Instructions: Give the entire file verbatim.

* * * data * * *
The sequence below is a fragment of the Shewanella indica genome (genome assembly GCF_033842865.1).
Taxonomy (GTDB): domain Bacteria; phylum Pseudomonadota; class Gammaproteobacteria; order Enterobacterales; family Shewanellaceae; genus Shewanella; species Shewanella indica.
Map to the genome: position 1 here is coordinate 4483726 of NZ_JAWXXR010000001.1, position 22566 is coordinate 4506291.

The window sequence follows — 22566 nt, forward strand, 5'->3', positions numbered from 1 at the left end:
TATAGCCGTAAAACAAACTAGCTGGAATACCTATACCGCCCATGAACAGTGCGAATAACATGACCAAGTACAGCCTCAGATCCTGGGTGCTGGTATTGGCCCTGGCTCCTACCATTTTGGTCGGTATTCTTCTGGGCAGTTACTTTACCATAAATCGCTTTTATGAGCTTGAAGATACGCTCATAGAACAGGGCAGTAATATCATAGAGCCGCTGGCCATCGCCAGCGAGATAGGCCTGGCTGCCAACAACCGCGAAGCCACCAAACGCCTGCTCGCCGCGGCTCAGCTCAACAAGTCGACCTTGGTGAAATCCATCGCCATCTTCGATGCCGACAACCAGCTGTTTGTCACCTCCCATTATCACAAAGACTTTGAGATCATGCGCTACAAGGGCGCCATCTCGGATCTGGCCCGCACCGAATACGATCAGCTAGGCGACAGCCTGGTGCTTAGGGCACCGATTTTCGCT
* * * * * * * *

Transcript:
The sequence below is a fragment of the Shewanella indica genome (genome assembly GCF_033842865.1).
Taxonomy (GTDB): domain Bacteria; phylum Pseudomonadota; class Gammaproteobacteria; order Enterobacterales; family Shewanellaceae; genus Shewanella; species Shewanella indica.
Map to the genome: position 1 here is coordinate 4483726 of NZ_JAWXXR010000001.1, position 22566 is coordinate 4506291.

The window sequence follows — 22566 nt, forward strand, 5'->3', positions numbered from 1 at the left end:
TATAGCCGTAAAACAAACTAGCTGGAATACCTATACCGCCCATGAACAGTGCGAATAACATGACCAAGTACAGCCTCAGATCCTGGGTGCTGGTATTGGCCCTGGCTCCTACCATTTTGGTCGGTATTCTTCTGGGCAGTTACTTTACCATAAATCGCTTTTATGAGCTTGAAGATACGCTCATAGAACAGGGCAGTAATATCATAGAGCCGCTGGCCATCGCCAGCGAGATAGGCCTGGCTGCCAACAACCGCGAAGCCACCAAACGCCTGCTCGCCGCGGCTCAGCTCAACAAGTCGACCTTGGTGAAATCCATCGCCATCTTCGATGCCGACAACCAGCTGTTTGTCACCTCCCATTATCACAAAGACTTTGAGATCATGCGCTACAAGGGCGCCATCTCGGATCTGGCCCGCACCGAATACGATCAGCTAGGCGACAGCCTGGTGCTTAGGGCACCGATTTTCGCT